The Word Made Verb

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This week on the Strangely Warmed podcast I speak with Johanna Hartelius and Jason Micheli about the readings for the First Sunday of Lent [Year B] (Genesis 9.8-17, Psalm 25.1-10, 1 Peter 3.18-22, Mark 1.9-15). Johanna is the host of the (Her)men•you•tics podcast where she unpacks theological terms without using stained glass language. Our conversation covers a range of topics including covenant reminders, God’s immutability, liturgical vision, Lent as Christianity’s January, and the connections between death and baptism. If you would like to listen to the episode or subscribe to the podcast you can do so here: The Word Made Verb

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Devotional – 1 Peter 4.13

Devotional:

1 Peter 4.13

But rejoice insofar as you are sharing Christ’s sufferings, so that you may also be glad and shout for joy when his glory is revealed.

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“Who are you?” That is without a doubt one of my favorite questions to ask, because the way someone responds to that simple question says a lot about how the individual understands who he/she is. If I asked you the question right now, how would you respond? Recently, I’ve discovered that when I ask the question, the first response is almost always “I’m an American.”

This is, of course, true for many people in the context I serve, and it speaks volumes about priorities and identities. If someone’s immediate response was “I’m a mother” or “I’m a father” we could assume that they understand their parental role as their most important and therefore the identity they identify with most. Similarly, if someone’s response was “I’m a Republican” or “I’m a Democrat” we could assume their political identity is their most important identity.

And answering with “I’m an American” can be a good and right thing, but if that is our first thought or response, it often shapes our understanding of Christianity rather than the other way around.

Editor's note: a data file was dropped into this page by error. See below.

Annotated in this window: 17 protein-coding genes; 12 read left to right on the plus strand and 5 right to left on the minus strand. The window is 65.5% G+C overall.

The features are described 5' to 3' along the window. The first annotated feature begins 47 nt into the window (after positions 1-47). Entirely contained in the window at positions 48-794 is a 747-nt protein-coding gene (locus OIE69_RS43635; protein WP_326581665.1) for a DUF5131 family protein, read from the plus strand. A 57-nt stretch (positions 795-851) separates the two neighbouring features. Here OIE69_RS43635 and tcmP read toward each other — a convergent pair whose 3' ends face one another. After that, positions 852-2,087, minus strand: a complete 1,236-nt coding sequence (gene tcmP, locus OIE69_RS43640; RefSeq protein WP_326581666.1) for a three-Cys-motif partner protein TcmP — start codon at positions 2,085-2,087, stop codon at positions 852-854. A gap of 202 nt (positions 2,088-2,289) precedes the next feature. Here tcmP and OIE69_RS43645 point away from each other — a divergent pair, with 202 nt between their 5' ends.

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Over the last few months I’ve heard a lot of people talk about their fears regarding change in the cultural ethos and most of it has to do with feeling safe. For instance, “We need to have that wall on the southern border to keep us safe” or, “We should’ve elected Clinton because she would’ve kept us safe.” But as Christians, being consumed by a desire to remain safe is strange and almost unintelligible; we worship a crucified God!

Peter calls the church to “rejoice insofar as you are sharing in Christ’s sufferings.” In America, as Americans, we fell so safe in our Christian identities that we assume being a Christian and being an American are synonymous. Therefore we are more captivated by a national narrative (Freedom, Capitalism, Democracy) than by the Christian narrative (Suffering, Patience, Penitence). But to call ourselves disciples implies an acknowledgement that, if we want to take up our crosses and follow Jesus, we might find ourselves on top of a hill with a criminal on our left and on our right.

Taking our faith seriously is a difficult thing to do when it appears normative in the surrounding culture. Instead we fall captive to the other narratives that we believe dictate our lives. But the truth is that God is the author of our salvation, that the Holy Spirit determines our lives far more than any country, and that Jesus is our Lord.

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Now What?

1 Peter 1.3-9

Blessed be the God and Father of our Lord Jesus Christ! By his great mercy he has given us a new birth into a living hope through the resurrection of Jesus Christ from the dead, and into an inheritance that is imperishable, undefiled, and unfading, kept in heaven for you, who are being protected by the power of God through faith for a salvation ready to be revealed in the last time. In this you rejoice, even if now for a little while you have had to suffer through various trials, so that the genuineness of your faith – being more precious than gold that, though perishable, is tested by fire – may be found to result in praise and glory and honor when Jesus Christ is revealed. Although you have not seen him, you love him; and even though you do not see him now, you believe in him and rejoice with an indescribable and glorious joy, for you are receiving the outcome of your faith, the salvation of your souls.

The existence of the church is a miracle. We live in a world so steeped in the need for scientific, historical, and verifiable fact that the existence of a community based on a person we have never seen is nothing short of a miracle. Blessed be the God and Father of our Lord Jesus Christ indeed!

However, this profound miracle is not limited to our contemporary world’s desire for things seen and observed.